For China, all content has to undergo inspection, a barrier that Tencent skipped
China’s Ministry of Industry and Information Technology (MIIT) has suspended multinational Tencent Holdings for updating and launching new apps without government permission as part of a “temporary administrative guidance”. According to the report, MIIT has ordered app shops and platforms to implement the order against Tencent’s apps. The information comes amid a push by the Chinese government to increase its control over the important digital industry, arguing that its companies had become too big and powerful.
Groups such as Tencent and Alibaba have been subject to sanctions by the authorities for violations related to free competition or the use of personal data. The group owns, among others, the popular WeChat app, a mix of messaging, online payment and social networking that almost all smartphone users in China have on their handset.
Tencent said in a statement that it is cooperating with the authorities in the inspection of its apps, so it confirms the information. The ban affects more than 70 Tencent apps and more than 100 games published by Tencent Mobile Games.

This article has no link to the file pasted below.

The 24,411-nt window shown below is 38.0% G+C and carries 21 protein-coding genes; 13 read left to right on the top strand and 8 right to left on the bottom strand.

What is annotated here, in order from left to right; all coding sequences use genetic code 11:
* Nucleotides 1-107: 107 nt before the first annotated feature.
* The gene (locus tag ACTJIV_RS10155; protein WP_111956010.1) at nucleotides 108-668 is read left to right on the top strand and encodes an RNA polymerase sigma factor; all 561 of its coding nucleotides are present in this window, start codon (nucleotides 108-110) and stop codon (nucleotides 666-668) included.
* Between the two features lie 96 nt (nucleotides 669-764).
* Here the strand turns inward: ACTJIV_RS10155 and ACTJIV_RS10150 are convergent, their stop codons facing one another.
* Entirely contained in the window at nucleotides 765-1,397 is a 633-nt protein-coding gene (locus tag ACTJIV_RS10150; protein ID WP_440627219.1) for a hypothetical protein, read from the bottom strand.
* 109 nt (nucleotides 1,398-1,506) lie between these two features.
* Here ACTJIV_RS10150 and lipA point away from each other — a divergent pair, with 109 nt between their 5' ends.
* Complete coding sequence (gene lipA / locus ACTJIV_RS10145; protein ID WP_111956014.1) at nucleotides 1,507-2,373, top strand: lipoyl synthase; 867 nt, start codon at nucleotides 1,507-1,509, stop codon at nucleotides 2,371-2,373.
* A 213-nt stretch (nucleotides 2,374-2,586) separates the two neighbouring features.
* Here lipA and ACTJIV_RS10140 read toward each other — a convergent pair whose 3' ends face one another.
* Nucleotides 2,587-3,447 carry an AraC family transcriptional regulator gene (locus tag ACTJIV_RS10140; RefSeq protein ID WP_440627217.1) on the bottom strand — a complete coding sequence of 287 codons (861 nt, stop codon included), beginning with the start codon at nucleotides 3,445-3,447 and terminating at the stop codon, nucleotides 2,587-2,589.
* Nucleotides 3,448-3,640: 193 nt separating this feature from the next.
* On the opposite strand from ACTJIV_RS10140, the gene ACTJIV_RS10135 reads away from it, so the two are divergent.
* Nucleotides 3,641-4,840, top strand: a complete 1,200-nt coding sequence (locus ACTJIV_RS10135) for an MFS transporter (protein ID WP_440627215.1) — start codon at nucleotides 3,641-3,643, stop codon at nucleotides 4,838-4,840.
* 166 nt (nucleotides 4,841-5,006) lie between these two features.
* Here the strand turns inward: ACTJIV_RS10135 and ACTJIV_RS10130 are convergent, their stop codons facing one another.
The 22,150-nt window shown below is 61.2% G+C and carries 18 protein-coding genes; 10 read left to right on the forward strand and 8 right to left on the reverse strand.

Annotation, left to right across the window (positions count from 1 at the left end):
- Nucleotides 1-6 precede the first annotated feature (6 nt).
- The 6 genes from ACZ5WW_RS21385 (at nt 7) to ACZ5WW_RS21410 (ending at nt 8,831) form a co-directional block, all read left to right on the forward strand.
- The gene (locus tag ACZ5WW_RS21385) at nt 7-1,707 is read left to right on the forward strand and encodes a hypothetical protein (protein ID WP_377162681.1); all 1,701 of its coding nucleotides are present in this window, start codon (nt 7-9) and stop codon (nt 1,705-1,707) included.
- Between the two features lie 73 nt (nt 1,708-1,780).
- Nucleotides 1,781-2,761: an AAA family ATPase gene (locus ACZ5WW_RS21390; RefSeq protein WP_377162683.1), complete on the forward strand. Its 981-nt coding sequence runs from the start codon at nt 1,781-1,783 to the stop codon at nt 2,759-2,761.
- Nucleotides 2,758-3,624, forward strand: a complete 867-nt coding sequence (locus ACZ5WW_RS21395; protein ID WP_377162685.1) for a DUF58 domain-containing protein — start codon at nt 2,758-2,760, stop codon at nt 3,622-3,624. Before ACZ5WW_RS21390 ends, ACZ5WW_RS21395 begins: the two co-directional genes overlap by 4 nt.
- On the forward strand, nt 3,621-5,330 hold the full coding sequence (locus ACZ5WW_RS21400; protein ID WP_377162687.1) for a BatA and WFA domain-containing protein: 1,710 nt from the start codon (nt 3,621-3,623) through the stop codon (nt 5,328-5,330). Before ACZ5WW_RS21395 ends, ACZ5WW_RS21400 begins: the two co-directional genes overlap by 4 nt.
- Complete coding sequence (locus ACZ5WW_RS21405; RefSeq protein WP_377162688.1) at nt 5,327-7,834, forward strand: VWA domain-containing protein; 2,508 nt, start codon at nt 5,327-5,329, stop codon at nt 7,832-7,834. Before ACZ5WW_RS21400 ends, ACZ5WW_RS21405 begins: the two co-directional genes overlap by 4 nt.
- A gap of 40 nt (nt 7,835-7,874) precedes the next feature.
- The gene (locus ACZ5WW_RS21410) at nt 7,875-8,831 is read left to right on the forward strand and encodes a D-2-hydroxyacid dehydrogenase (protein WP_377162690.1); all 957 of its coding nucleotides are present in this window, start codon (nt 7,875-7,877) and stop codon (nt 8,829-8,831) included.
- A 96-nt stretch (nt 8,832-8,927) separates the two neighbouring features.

Tencent said its apps were still functional and available for download. “We continuously work to improve user protection features in our apps, and we also regularly cooperate with relevant government agencies to ensure regulatory compliance. Our apps remain functional and available for download,” Tencent said in its statement.
Chinese regulators have mounted a wide-ranging crackdown on the country’s technology companies over the past year, seeking to dismantle some of the industry’s long-standing practices after accusing them of monopolistic behaviour and infringing users’ rights.